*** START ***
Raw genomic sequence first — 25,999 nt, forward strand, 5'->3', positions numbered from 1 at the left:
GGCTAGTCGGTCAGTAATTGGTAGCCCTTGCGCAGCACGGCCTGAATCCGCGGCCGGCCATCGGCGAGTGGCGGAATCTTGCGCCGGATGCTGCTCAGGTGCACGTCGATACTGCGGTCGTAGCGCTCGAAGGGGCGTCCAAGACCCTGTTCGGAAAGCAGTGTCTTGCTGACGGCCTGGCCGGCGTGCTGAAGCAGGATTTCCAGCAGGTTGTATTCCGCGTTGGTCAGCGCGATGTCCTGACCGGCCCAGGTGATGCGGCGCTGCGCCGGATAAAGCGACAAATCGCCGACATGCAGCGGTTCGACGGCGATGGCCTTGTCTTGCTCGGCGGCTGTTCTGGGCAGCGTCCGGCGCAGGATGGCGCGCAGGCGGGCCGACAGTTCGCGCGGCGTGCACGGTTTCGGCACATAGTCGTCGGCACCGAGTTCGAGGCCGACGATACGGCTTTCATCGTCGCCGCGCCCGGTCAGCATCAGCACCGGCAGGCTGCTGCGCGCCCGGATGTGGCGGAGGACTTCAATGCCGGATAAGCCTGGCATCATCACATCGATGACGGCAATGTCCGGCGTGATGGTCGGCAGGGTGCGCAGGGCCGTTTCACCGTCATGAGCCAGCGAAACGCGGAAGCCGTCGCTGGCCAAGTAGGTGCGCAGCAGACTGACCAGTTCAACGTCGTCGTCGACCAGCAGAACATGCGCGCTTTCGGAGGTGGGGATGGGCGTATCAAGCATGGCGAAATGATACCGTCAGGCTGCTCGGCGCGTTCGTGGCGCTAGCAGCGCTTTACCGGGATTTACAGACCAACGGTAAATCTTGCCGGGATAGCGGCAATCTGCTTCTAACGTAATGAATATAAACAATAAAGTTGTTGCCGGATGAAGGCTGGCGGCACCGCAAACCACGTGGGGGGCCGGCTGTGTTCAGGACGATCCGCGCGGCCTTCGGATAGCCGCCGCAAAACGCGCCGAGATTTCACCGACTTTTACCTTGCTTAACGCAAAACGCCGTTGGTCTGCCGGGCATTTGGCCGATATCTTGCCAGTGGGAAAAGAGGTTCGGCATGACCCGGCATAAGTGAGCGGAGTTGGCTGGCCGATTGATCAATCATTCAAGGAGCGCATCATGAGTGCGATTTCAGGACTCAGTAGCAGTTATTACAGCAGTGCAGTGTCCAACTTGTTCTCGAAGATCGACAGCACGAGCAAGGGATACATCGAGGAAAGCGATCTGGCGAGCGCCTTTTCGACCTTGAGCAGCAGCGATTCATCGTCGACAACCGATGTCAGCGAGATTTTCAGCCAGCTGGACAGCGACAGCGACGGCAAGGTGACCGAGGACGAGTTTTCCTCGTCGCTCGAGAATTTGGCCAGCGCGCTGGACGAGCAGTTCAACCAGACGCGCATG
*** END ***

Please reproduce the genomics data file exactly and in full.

Raw genomic sequence first — 25,999 nt, forward strand, 5'->3', positions numbered from 1 at the left:
GGCTAGTCGGTCAGTAATTGGTAGCCCTTGCGCAGCACGGCCTGAATCCGCGGCCGGCCATCGGCGAGTGGCGGAATCTTGCGCCGGATGCTGCTCAGGTGCACGTCGATACTGCGGTCGTAGCGCTCGAAGGGGCGTCCAAGACCCTGTTCGGAAAGCAGTGTCTTGCTGACGGCCTGGCCGGCGTGCTGAAGCAGGATTTCCAGCAGGTTGTATTCCGCGTTGGTCAGCGCGATGTCCTGACCGGCCCAGGTGATGCGGCGCTGCGCCGGATAAAGCGACAAATCGCCGACATGCAGCGGTTCGACGGCGATGGCCTTGTCTTGCTCGGCGGCTGTTCTGGGCAGCGTCCGGCGCAGGATGGCGCGCAGGCGGGCCGACAGTTCGCGCGGCGTGCACGGTTTCGGCACATAGTCGTCGGCACCGAGTTCGAGGCCGACGATACGGCTTTCATCGTCGCCGCGCCCGGTCAGCATCAGCACCGGCAGGCTGCTGCGCGCCCGGATGTGGCGGAGGACTTCAATGCCGGATAAGCCTGGCATCATCACATCGATGACGGCAATGTCCGGCGTGATGGTCGGCAGGGTGCGCAGGGCCGTTTCACCGTCATGAGCCAGCGAAACGCGGAAGCCGTCGCTGGCCAAGTAGGTGCGCAGCAGACTGACCAGTTCAACGTCGTCGTCGACCAGCAGAACATGCGCGCTTTCGGAGGTGGGGATGGGCGTATCAAGCATGGCGAAATGATACCGTCAGGCTGCTCGGCGCGTTCGTGGCGCTAGCAGCGCTTTACCGGGATTTACAGACCAACGGTAAATCTTGCCGGGATAGCGGCAATCTGCTTCTAACGTAATGAATATAAACAATAAAGTTGTTGCCGGATGAAGGCTGGCGGCACCGCAAACCACGTGGGGGGCCGGCTGTGTTCAGGACGATCCGCGCGGCCTTCGGATAGCCGCCGCAAAACGCGCCGAGATTTCACCGACTTTTACCTTGCTTAACGCAAAACGCCGTTGGTCTGCCGGGCATTTGGCCGATATCTTGCCAGTGGGAAAAGAGGTTCGGCATGACCCGGCATAAGTGAGCGGAGTTGGCTGGCCGATTGATCAATCATTCAAGGAGCGCATCATGAGTGCGATTTCAGGACTCAGTAGCAGTTATTACAGCAGTGCAGTGTCCAACTTGTTCTCGAAGATCGACAGCACGAGCAAGGGATACATCGAGGAAAGCGATCTGGCGAGCGCCTTTTCGACCTTGAGCAGCAGCGATTCATCGTCGACAACCGATGTCAGCGAGATTTTCAGCCAGCTGGACAGCGACAGCGACGGCAAGGTGACCGAGGACGAGTTTTCCTCGTCGCTCGAGAATTTGGCCAGCGCGCTGGACGAGCAGTTCAACCAGACGCGCATG